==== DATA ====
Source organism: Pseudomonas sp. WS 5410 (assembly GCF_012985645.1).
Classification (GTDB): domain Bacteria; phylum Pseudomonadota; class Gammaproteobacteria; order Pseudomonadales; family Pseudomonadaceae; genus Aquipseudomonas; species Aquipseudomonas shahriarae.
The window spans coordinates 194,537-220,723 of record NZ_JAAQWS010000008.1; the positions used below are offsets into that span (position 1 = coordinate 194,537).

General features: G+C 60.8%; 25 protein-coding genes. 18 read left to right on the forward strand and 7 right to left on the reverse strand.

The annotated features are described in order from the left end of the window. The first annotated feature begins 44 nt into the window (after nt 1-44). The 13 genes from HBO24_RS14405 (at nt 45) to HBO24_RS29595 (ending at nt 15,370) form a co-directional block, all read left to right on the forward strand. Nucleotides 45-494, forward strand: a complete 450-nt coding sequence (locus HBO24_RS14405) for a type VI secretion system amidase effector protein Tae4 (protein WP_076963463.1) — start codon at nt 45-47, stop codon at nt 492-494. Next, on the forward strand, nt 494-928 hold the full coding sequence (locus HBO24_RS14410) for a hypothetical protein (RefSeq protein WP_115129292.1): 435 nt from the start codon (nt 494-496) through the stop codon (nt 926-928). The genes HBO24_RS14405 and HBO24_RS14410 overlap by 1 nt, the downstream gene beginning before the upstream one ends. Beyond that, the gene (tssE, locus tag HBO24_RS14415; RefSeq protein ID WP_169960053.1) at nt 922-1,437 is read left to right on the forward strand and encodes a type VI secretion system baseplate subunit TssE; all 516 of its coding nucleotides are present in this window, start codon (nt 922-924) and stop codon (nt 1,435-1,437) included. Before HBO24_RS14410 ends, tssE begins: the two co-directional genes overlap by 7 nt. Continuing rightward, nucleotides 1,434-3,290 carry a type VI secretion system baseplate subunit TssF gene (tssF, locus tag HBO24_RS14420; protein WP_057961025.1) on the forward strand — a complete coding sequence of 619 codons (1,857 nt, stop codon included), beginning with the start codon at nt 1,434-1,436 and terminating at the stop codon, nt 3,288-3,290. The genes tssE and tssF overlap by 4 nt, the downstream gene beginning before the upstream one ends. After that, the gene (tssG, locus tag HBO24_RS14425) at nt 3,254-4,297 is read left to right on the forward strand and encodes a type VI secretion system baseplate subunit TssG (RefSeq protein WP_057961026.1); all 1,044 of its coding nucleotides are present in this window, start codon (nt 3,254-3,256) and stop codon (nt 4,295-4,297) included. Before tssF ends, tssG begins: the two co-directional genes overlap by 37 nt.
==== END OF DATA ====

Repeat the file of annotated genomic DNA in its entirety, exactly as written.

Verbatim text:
Source organism: Pseudomonas sp. WS 5410 (assembly GCF_012985645.1).
Classification (GTDB): domain Bacteria; phylum Pseudomonadota; class Gammaproteobacteria; order Pseudomonadales; family Pseudomonadaceae; genus Aquipseudomonas; species Aquipseudomonas shahriarae.
The window spans coordinates 194,537-220,723 of record NZ_JAAQWS010000008.1; the positions used below are offsets into that span (position 1 = coordinate 194,537).

General features: G+C 60.8%; 25 protein-coding genes. 18 read left to right on the forward strand and 7 right to left on the reverse strand.

The annotated features are described in order from the left end of the window. The first annotated feature begins 44 nt into the window (after nt 1-44). The 13 genes from HBO24_RS14405 (at nt 45) to HBO24_RS29595 (ending at nt 15,370) form a co-directional block, all read left to right on the forward strand. Nucleotides 45-494, forward strand: a complete 450-nt coding sequence (locus HBO24_RS14405) for a type VI secretion system amidase effector protein Tae4 (protein WP_076963463.1) — start codon at nt 45-47, stop codon at nt 492-494. Next, on the forward strand, nt 494-928 hold the full coding sequence (locus HBO24_RS14410) for a hypothetical protein (RefSeq protein WP_115129292.1): 435 nt from the start codon (nt 494-496) through the stop codon (nt 926-928). The genes HBO24_RS14405 and HBO24_RS14410 overlap by 1 nt, the downstream gene beginning before the upstream one ends. Beyond that, the gene (tssE, locus tag HBO24_RS14415; RefSeq protein ID WP_169960053.1) at nt 922-1,437 is read left to right on the forward strand and encodes a type VI secretion system baseplate subunit TssE; all 516 of its coding nucleotides are present in this window, start codon (nt 922-924) and stop codon (nt 1,435-1,437) included. Before HBO24_RS14410 ends, tssE begins: the two co-directional genes overlap by 7 nt. Continuing rightward, nucleotides 1,434-3,290 carry a type VI secretion system baseplate subunit TssF gene (tssF, locus tag HBO24_RS14420; protein WP_057961025.1) on the forward strand — a complete coding sequence of 619 codons (1,857 nt, stop codon included), beginning with the start codon at nt 1,434-1,436 and terminating at the stop codon, nt 3,288-3,290. The genes tssE and tssF overlap by 4 nt, the downstream gene beginning before the upstream one ends. After that, the gene (tssG, locus tag HBO24_RS14425) at nt 3,254-4,297 is read left to right on the forward strand and encodes a type VI secretion system baseplate subunit TssG (RefSeq protein WP_057961026.1); all 1,044 of its coding nucleotides are present in this window, start codon (nt 3,254-3,256) and stop codon (nt 4,295-4,297) included. Before tssF ends, tssG begins: the two co-directional genes overlap by 37 nt.